Ten years I stopped using marijuana and other than the Sinemet, it's the only drug that I've found helpful. The staff at the sleep center agreed that many of their patients report some success with marijuana. I have elected not to resume use of marijuana for a number of reasons. What interest's me is that I have not heard anyone discuss marijuana and it's potential use for RLS.
I would be interested to hear your medical thoughts about this.
We do get sporadic reports of this drug helping RLS. As we have written before, we cannot recommend marijauna due to it being illegal and not studied yet.
Subject: Can RLS be triggered??
Date: Tue, 10 Feb 98 19:37:31 PST
Hello to all,
I hope this is the proper forum to report an unusual experience that my wife, Mary Ann C., had recently. Here it is in her own words:
"I recently had an unusual experience while receiving a reflexology treatment.
I seldom have a problem with RLS in the morning hours, but as soon as my therapist started working on the ends of my toes (deep massage) on the right foot, my right leg began twitching with the familiar 'involuntary leg movement'. It continued the whole time she worked on that foot. About 15-20 minutes. Meanwhile, my left leg was still calm and unaffected. As soon as she started to work on the left foot (tips of the toes) my left leg also started to jerk. I have never heard of, or experienced these reactions actually triggered by any kind of massage or manipulation before and I wonder if there there is any other documented experience in the research."
There is not much about literature about massage triggering RLS/PLMD. Many patients feel that massage may help rather than hinder. Your experiences are somewhat more unusual, but each RLS sufferer seems to have some individual unique aspects of the disease.
Date: Tue, 10 Feb 1998 21:49:02 -0800
Subject: Restless legs.
I am a 35 yr. old male and have been dealing with restless legs all my life. Only within the last 2 yrs. have I learned that I am not alone. My symptoms are as others, air in my hands and feet, tingling sensations, a need to move around when I get tired. It's torture every night. I'm always tired, and can no longer sleep w/ my partner. My doctor was no help, and through the net, one person had the courage to suggest marijuana.
I realize the danger in the suggestion of it, but for me it's worth the risk. My symptoms completely disappear after I smoke a small amount. I have found it to be effective even after regular usage. (There is something very addictive about a good nights sleep)
I have discovered you should get the best quality you can for the best results, which can be pricey. I also use it only just before I go to bed, and I would warn others that it should be used sensibly. I cannot express how great go through the night without being tortured with Restless Legs.
I hope my info will help.
Keith, Los Angeles.
We will post your letter on our page. As we have written before, we cannot recommend marijauna due to it being illegal and not studied yet. We do get sporadic reports of this drug helping RLS.
You may find it cheaper to use medication prescribed by a physician that may be covered by your insurance.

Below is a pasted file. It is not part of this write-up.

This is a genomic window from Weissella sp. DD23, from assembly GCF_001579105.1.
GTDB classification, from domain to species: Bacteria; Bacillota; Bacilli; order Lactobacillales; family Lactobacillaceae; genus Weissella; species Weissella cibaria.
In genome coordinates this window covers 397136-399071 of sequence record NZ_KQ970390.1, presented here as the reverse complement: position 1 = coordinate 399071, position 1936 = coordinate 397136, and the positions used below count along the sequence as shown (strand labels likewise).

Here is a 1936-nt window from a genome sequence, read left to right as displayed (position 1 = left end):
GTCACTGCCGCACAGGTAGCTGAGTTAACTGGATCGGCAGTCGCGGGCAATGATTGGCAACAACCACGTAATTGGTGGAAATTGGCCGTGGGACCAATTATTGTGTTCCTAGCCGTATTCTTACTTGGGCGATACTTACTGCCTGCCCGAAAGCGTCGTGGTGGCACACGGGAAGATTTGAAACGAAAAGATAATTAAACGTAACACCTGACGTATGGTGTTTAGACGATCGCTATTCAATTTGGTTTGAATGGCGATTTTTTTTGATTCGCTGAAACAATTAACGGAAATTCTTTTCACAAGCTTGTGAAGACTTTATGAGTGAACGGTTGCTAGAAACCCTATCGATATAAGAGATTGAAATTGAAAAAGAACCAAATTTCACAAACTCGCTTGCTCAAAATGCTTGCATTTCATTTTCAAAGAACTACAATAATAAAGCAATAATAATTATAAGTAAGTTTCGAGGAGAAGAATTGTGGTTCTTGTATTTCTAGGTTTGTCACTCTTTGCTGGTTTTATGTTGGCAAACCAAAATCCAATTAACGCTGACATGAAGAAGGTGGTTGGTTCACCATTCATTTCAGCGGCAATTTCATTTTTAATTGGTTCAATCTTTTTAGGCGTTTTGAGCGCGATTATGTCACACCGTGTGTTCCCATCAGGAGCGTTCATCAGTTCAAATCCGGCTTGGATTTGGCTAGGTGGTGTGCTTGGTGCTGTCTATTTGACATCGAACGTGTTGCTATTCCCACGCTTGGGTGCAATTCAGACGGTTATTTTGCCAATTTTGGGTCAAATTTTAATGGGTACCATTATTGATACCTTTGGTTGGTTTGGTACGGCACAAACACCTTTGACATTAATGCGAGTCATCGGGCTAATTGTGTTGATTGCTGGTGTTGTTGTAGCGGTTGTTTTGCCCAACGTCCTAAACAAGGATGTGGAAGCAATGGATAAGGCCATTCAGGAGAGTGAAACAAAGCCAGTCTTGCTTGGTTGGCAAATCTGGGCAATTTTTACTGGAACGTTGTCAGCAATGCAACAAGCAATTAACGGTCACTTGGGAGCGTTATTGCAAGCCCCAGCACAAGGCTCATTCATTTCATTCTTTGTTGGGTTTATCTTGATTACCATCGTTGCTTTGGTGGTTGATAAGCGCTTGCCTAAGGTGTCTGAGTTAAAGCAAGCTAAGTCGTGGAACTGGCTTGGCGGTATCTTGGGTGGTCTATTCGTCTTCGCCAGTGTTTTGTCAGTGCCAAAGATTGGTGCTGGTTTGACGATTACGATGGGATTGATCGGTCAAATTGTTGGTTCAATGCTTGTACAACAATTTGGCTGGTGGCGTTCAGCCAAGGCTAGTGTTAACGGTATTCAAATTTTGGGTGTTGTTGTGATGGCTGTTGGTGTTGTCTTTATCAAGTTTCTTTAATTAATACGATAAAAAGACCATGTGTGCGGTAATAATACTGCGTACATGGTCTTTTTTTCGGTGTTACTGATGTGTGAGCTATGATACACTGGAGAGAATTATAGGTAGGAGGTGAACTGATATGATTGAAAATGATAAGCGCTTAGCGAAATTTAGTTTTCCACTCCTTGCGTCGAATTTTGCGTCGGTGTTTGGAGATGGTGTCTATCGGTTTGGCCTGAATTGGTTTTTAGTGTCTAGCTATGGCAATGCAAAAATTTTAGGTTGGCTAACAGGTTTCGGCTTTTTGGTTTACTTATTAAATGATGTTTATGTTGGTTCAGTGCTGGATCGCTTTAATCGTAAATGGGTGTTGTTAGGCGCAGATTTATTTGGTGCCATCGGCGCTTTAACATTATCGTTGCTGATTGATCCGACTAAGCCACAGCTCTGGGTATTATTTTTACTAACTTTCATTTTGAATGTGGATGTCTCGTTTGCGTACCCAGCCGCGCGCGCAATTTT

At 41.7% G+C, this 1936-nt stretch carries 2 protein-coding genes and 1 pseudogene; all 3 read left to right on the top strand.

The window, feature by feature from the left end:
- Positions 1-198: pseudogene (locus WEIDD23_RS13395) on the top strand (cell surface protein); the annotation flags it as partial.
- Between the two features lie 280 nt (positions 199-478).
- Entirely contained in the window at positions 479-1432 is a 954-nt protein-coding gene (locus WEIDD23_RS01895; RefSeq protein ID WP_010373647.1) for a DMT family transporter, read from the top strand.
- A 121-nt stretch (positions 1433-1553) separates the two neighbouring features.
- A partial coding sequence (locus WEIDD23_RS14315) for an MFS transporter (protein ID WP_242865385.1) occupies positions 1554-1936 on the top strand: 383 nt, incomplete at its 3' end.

Subject: RLS and Desipramine
Date: Thu, 12 Feb 1998 15:19:05 -0500
For a number of years I was treated for depression with desipramine. When I stopped taking it, in order to get pregnant, I had really weird withdrawal. Like a creeping sensation in my head if I moved it a certain way. Eventually it disappeared. I got pregnant and immediately developed RLS. I thought I was losing my mind. My doctor thought I was nuts. Finally I was sent to a neurologist who diagnosed me.
After the birth, I was put on Rivotril. It is effective, but I find it very harsh and sedating. My doctor recently put me on desipramine again...this time for RLS...and, unbelievable but at 25 mg per night my RLS disappeared. After a few months it was as if I had developed a resistance to it and we upped the dose to 50 mg. Now it seems to be acting up again.
Is it possible that my initial treatment for depression with desipramine triggered the RLS in the first place? Is it likely that I will have to continue to increase the dosage as I start to "resist" the drug? Lastly, when I do have a couple of bad nights I still revert to Rivotril. Is this combination dangerous?
Desipramine (Norpramin) is one of the common tricyclic anti-depressant. The anti-depressants as a group may make RLS better (as in your case), worse or no effect at all. I do not think that the desipramine treatment for your original depression triggered your RLS, but the withdrawal from this drug may have have brought the RLS on earlier.
It is typical that pregnancy brings on RLS. There is no explanation for why you now need more desipramine to control your RLS, as there is usually no tolerance to this drug. It may be that your RLS is worsening and you need more medication to control it.
You may consider using other drugs to control your RLS.
I cannot comment on the Rivotril, as it is only a Canadian drug, and thus I am not sure what this is.
Subject: Restless Legs
Date: Thu, 12 Feb 1998 14:33:59 -0500
I don't know if I have what you call RLS, but my legs bother me. I am a 46 year old male in general good health except for a heniated disk in my back. My symptoms are, my legs don't hurt or ache they tickle. It is like someone is tickling the bottom of your feet and the sensation goes all the way up your legs. One leg will start to tickle for a while, then when I get up and move around and sit back it down it will stop. Then the other leg will start to bother me and I have to do the same thing. This can happen any time of day not only at night.